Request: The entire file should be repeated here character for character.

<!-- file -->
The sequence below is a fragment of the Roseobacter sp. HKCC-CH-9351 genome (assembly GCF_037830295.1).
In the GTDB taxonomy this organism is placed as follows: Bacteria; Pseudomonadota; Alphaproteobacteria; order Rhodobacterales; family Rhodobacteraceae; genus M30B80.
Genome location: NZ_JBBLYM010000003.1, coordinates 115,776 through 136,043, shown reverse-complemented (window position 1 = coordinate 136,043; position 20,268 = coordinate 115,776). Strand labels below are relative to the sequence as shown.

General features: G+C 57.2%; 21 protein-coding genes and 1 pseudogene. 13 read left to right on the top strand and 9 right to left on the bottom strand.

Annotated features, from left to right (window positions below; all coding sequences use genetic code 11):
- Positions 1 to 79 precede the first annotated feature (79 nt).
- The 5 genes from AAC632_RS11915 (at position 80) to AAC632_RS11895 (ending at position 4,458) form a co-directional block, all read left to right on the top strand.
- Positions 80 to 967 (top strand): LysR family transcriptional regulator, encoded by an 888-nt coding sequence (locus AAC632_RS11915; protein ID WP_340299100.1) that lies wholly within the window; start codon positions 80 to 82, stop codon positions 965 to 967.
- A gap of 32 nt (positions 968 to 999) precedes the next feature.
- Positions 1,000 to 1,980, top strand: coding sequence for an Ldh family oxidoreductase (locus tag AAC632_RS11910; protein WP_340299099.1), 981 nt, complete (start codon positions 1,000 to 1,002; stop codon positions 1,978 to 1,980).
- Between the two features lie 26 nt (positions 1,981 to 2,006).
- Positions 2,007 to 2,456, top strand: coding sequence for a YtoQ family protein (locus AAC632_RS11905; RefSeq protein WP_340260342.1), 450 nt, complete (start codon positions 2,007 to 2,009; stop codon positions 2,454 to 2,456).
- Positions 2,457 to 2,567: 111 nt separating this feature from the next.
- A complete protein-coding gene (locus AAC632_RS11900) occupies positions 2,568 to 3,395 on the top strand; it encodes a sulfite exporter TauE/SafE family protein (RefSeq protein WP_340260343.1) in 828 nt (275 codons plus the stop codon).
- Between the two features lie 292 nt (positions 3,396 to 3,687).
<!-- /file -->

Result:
The sequence below is a fragment of the Roseobacter sp. HKCC-CH-9351 genome (assembly GCF_037830295.1).
In the GTDB taxonomy this organism is placed as follows: Bacteria; Pseudomonadota; Alphaproteobacteria; order Rhodobacterales; family Rhodobacteraceae; genus M30B80.
Genome location: NZ_JBBLYM010000003.1, coordinates 115,776 through 136,043, shown reverse-complemented (window position 1 = coordinate 136,043; position 20,268 = coordinate 115,776). Strand labels below are relative to the sequence as shown.

General features: G+C 57.2%; 21 protein-coding genes and 1 pseudogene. 13 read left to right on the top strand and 9 right to left on the bottom strand.

Annotated features, from left to right (window positions below; all coding sequences use genetic code 11):
- Positions 1 to 79 precede the first annotated feature (79 nt).
- The 5 genes from AAC632_RS11915 (at position 80) to AAC632_RS11895 (ending at position 4,458) form a co-directional block, all read left to right on the top strand.
- Positions 80 to 967 (top strand): LysR family transcriptional regulator, encoded by an 888-nt coding sequence (locus AAC632_RS11915; protein ID WP_340299100.1) that lies wholly within the window; start codon positions 80 to 82, stop codon positions 965 to 967.
- A gap of 32 nt (positions 968 to 999) precedes the next feature.
- Positions 1,000 to 1,980, top strand: coding sequence for an Ldh family oxidoreductase (locus tag AAC632_RS11910; protein WP_340299099.1), 981 nt, complete (start codon positions 1,000 to 1,002; stop codon positions 1,978 to 1,980).
- Between the two features lie 26 nt (positions 1,981 to 2,006).
- Positions 2,007 to 2,456, top strand: coding sequence for a YtoQ family protein (locus AAC632_RS11905; RefSeq protein WP_340260342.1), 450 nt, complete (start codon positions 2,007 to 2,009; stop codon positions 2,454 to 2,456).
- Positions 2,457 to 2,567: 111 nt separating this feature from the next.
- A complete protein-coding gene (locus AAC632_RS11900) occupies positions 2,568 to 3,395 on the top strand; it encodes a sulfite exporter TauE/SafE family protein (RefSeq protein WP_340260343.1) in 828 nt (275 codons plus the stop codon).
- Between the two features lie 292 nt (positions 3,396 to 3,687).